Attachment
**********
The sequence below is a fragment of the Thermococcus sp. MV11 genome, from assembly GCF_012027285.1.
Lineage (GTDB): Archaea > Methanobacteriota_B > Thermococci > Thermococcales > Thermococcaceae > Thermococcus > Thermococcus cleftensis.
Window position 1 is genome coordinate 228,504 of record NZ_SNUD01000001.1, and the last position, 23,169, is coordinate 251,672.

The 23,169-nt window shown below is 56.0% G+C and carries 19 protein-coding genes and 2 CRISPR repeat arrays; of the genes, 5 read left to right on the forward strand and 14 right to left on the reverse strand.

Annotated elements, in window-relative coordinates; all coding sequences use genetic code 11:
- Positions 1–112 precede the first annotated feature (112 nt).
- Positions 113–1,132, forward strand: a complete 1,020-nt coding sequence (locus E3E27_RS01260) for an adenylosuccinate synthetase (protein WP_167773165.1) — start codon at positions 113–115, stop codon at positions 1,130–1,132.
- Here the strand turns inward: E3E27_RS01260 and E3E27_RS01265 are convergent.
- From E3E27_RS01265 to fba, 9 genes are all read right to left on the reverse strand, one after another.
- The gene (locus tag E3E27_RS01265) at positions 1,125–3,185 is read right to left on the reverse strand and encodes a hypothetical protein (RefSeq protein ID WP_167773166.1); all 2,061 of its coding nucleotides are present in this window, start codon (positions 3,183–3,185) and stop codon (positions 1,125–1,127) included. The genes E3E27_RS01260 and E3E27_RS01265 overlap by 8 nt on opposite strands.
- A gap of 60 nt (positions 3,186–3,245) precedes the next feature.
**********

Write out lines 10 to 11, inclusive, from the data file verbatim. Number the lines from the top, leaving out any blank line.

- The gene (locus tag E3E27_RS01265) at positions 1,125–3,185 is read right to left on the reverse strand and encodes a hypothetical protein (RefSeq protein ID WP_167773166.1); all 2,061 of its coding nucleotides are present in this window, start codon (positions 3,183–3,185) and stop codon (positions 1,125–1,127) included. The genes E3E27_RS01260 and E3E27_RS01265 overlap by 8 nt on opposite strands.
- A gap of 60 nt (positions 3,186–3,245) precedes the next feature.